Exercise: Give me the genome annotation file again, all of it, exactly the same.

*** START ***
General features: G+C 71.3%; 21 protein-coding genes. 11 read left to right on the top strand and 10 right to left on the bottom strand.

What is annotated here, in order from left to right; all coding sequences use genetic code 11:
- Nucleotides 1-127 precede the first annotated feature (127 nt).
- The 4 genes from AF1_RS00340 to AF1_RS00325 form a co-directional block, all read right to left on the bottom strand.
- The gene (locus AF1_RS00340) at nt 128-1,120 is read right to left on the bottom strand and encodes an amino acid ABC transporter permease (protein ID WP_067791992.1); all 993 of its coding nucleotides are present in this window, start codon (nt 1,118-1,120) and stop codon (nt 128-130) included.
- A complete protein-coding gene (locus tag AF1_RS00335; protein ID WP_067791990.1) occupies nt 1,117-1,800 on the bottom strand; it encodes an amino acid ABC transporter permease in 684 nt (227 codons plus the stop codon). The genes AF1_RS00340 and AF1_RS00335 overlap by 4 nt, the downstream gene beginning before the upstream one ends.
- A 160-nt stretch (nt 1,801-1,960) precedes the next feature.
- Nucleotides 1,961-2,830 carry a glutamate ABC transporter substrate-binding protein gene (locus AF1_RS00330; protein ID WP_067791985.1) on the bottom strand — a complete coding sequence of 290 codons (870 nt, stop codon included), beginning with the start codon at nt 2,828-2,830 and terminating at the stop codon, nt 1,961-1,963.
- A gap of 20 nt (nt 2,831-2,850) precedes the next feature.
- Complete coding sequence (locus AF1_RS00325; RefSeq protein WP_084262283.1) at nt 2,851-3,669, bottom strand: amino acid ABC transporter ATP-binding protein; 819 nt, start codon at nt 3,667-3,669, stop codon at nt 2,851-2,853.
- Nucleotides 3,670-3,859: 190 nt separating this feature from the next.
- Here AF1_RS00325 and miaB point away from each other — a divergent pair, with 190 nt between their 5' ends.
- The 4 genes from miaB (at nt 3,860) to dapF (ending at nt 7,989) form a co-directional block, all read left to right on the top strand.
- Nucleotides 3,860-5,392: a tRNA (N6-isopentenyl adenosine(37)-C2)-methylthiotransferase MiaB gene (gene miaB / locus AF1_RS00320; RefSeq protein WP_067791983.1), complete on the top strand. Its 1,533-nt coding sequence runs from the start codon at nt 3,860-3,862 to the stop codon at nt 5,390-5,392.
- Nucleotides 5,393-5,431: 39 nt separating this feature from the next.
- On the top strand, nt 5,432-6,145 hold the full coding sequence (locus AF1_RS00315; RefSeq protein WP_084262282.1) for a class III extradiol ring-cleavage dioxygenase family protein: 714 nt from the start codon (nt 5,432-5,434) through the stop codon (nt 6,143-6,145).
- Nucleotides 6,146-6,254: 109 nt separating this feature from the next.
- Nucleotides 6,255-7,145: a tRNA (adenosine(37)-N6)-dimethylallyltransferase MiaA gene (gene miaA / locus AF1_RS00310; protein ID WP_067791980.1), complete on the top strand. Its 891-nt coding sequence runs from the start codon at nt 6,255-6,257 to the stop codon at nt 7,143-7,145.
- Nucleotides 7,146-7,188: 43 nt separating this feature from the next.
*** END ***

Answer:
General features: G+C 71.3%; 21 protein-coding genes. 11 read left to right on the top strand and 10 right to left on the bottom strand.

What is annotated here, in order from left to right; all coding sequences use genetic code 11:
- Nucleotides 1-127 precede the first annotated feature (127 nt).
- The 4 genes from AF1_RS00340 to AF1_RS00325 form a co-directional block, all read right to left on the bottom strand.
- The gene (locus AF1_RS00340) at nt 128-1,120 is read right to left on the bottom strand and encodes an amino acid ABC transporter permease (protein ID WP_067791992.1); all 993 of its coding nucleotides are present in this window, start codon (nt 1,118-1,120) and stop codon (nt 128-130) included.
- A complete protein-coding gene (locus tag AF1_RS00335; protein ID WP_067791990.1) occupies nt 1,117-1,800 on the bottom strand; it encodes an amino acid ABC transporter permease in 684 nt (227 codons plus the stop codon). The genes AF1_RS00340 and AF1_RS00335 overlap by 4 nt, the downstream gene beginning before the upstream one ends.
- A 160-nt stretch (nt 1,801-1,960) precedes the next feature.
- Nucleotides 1,961-2,830 carry a glutamate ABC transporter substrate-binding protein gene (locus AF1_RS00330; protein ID WP_067791985.1) on the bottom strand — a complete coding sequence of 290 codons (870 nt, stop codon included), beginning with the start codon at nt 2,828-2,830 and terminating at the stop codon, nt 1,961-1,963.
- A gap of 20 nt (nt 2,831-2,850) precedes the next feature.
- Complete coding sequence (locus AF1_RS00325; RefSeq protein WP_084262283.1) at nt 2,851-3,669, bottom strand: amino acid ABC transporter ATP-binding protein; 819 nt, start codon at nt 3,667-3,669, stop codon at nt 2,851-2,853.
- Nucleotides 3,670-3,859: 190 nt separating this feature from the next.
- Here AF1_RS00325 and miaB point away from each other — a divergent pair, with 190 nt between their 5' ends.
- The 4 genes from miaB (at nt 3,860) to dapF (ending at nt 7,989) form a co-directional block, all read left to right on the top strand.
- Nucleotides 3,860-5,392: a tRNA (N6-isopentenyl adenosine(37)-C2)-methylthiotransferase MiaB gene (gene miaB / locus AF1_RS00320; RefSeq protein WP_067791983.1), complete on the top strand. Its 1,533-nt coding sequence runs from the start codon at nt 3,860-3,862 to the stop codon at nt 5,390-5,392.
- Nucleotides 5,393-5,431: 39 nt separating this feature from the next.
- On the top strand, nt 5,432-6,145 hold the full coding sequence (locus AF1_RS00315; RefSeq protein WP_084262282.1) for a class III extradiol ring-cleavage dioxygenase family protein: 714 nt from the start codon (nt 5,432-5,434) through the stop codon (nt 6,143-6,145).
- Nucleotides 6,146-6,254: 109 nt separating this feature from the next.
- Nucleotides 6,255-7,145: a tRNA (adenosine(37)-N6)-dimethylallyltransferase MiaA gene (gene miaA / locus AF1_RS00310; protein ID WP_067791980.1), complete on the top strand. Its 891-nt coding sequence runs from the start codon at nt 6,255-6,257 to the stop codon at nt 7,143-7,145.
- Nucleotides 7,146-7,188: 43 nt separating this feature from the next.